How to Get Hired at a Startup

As Miami’s career fair slowly approaches in roughly 19 days and 20 hours (not that I’m counting) the senior class is diligently working on their resumes and practicing their interview skills in hopes of landing that perfect job in that perfect city. Although, not all companies hire through traditional methods. Today, a lot of organizations are ditching the formal job descriptions and strict hiring requirements to be able to focus more on passion and culture fit with employees. One area of business that takes on this new method is startups.

So, you have decided you want to throw yourself into a life of agile scrapiness and new creations? Good for you! But, how do you get hired by these companies? Here are three key things vital to the startup hiring process:

1. Know yourself. If you want to work in the startup world, there is no such thing as just “taking a job”. You have to know what you are interested in working on, what kind of worker you are and what type of environment fits you best. If you aren’t passionate about the job at this level of a company’s journey, it will NEVER work out…there is a reason why they call it “startup LIFE”.  Knowing your dream job will help you go into the company search with more confidence and certainty.

2. Network. Hate to break it to you, but if you see a job posting for a position in a startup, the company is probably just doing due diligence. Most small companies are hitting up who they (or their network) know because they want to see proven skill level and hire someone they trust. It’s important that you spend time getting to know people in the startup circles by going to events, talking about your interests and well as showing interests in the companies. Once you have built up your repertoire of contacts, you can get the word out about what you are looking for. The good news is…startup people are awesome and LOVE to help hardworking people achieve!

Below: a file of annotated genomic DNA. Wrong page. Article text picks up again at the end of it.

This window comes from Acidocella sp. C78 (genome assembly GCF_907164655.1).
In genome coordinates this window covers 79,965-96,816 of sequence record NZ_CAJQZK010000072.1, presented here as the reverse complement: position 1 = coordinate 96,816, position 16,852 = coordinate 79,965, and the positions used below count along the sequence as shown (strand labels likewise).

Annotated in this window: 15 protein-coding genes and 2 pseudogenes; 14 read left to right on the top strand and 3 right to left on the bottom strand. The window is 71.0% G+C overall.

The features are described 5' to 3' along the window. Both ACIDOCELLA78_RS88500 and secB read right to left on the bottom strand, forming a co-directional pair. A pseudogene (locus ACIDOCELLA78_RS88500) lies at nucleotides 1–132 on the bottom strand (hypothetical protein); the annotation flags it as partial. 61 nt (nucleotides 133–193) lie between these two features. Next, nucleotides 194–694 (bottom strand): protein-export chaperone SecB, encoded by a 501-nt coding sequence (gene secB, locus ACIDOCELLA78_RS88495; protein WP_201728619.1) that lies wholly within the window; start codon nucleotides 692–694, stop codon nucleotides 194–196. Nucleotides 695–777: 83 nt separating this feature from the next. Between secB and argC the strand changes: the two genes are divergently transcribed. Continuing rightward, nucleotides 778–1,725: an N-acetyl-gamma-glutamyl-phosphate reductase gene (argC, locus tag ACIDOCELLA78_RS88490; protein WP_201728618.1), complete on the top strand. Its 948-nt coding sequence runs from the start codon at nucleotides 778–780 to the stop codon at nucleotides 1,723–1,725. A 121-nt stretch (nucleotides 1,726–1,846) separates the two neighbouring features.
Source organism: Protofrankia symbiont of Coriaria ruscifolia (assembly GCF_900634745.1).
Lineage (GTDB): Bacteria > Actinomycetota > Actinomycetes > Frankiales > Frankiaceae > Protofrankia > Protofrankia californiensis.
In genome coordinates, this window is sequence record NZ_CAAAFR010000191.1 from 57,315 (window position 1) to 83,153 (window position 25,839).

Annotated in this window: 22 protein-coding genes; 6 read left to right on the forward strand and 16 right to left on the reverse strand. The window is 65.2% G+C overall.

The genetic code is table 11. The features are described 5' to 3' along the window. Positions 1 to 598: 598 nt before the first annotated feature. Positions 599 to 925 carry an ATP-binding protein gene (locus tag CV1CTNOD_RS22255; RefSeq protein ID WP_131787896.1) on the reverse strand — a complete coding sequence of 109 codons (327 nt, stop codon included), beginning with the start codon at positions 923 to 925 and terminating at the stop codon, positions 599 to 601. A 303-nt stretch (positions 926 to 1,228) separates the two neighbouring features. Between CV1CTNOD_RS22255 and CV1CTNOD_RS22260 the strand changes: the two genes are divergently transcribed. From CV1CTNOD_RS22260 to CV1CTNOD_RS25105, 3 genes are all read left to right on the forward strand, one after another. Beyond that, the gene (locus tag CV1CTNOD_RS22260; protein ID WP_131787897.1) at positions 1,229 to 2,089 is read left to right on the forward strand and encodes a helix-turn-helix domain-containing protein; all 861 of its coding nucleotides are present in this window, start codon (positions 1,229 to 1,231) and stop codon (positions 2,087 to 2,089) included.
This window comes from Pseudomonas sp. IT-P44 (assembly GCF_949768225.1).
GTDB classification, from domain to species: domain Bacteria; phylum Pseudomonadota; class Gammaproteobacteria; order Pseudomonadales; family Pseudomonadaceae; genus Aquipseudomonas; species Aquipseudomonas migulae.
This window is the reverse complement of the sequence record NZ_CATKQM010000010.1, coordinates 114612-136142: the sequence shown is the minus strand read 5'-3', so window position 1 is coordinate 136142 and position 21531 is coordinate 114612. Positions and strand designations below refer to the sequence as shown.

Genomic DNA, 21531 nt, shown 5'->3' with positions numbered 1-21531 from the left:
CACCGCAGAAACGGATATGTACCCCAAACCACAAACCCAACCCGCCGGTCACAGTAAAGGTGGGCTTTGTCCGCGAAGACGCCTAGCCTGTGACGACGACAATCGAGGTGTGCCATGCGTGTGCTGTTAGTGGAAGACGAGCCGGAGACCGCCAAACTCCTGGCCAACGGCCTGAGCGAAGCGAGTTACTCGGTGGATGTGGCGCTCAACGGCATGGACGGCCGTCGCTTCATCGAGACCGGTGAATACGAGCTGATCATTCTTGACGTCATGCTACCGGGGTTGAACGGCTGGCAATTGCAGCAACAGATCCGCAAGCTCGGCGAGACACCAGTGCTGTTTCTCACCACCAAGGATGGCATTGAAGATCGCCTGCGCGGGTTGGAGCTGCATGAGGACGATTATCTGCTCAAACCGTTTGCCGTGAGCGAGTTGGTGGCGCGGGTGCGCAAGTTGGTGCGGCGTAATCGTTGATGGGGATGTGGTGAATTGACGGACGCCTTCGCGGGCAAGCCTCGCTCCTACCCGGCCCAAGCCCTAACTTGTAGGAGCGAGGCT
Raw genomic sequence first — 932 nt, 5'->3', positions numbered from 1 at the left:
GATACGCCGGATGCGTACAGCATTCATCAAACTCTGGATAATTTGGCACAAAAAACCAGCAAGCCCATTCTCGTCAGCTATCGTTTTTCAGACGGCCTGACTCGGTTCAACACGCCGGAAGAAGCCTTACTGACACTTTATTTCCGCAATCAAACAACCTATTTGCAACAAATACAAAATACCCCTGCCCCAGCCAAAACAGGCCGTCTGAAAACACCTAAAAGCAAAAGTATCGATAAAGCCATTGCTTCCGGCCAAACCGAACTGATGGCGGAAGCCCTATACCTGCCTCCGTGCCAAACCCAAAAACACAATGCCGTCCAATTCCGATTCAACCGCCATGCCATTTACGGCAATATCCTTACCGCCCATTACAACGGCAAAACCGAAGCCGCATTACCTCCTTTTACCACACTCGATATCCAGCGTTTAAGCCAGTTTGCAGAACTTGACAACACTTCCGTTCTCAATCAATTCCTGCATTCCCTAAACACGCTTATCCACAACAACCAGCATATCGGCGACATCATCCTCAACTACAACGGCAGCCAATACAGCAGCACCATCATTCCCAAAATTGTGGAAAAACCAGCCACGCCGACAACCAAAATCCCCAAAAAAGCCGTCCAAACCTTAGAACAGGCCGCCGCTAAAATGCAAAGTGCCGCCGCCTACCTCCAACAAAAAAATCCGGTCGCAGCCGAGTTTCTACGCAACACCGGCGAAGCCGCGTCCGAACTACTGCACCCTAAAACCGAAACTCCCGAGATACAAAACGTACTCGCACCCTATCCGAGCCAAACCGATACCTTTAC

3. Show them they need you. Startups are all over the place and that’s what makes them great. Even though they might have a strong growth plan and already have good team members, that doesn’t mean they aren’t missing anything that is vital to their success. If you can show a company what they are missing and how you can help, you’re golden. For example, I would say:

“Hi Blah Blah, I have really been enjoying following the journey of Blah Blah & Co. and I think your team is headed for success. Although, I noticed that in comparison to your competition, you are getting two times less organic search traffic, which has caused you to fall behind in social media followers. Since the largest demographic of Blah Blah & Co. is 20-24 year olds, we can expect that they are heavily relying on social media to help them in their purchasing decisions. With my strong writing skills and experience helping companies grow their social media, I can help Blah Blah & Co. gain more organic search through relevant blogging and raise social media by X amount this month. Hire me.”

Most of all, it takes confidence to work in a startup. In the words of one of my great professors, OWN IT. Know yourself, know your skills, know where you want to work and jump in. Scary? Yes. Risky? Yes. Worth it? Absolutely.

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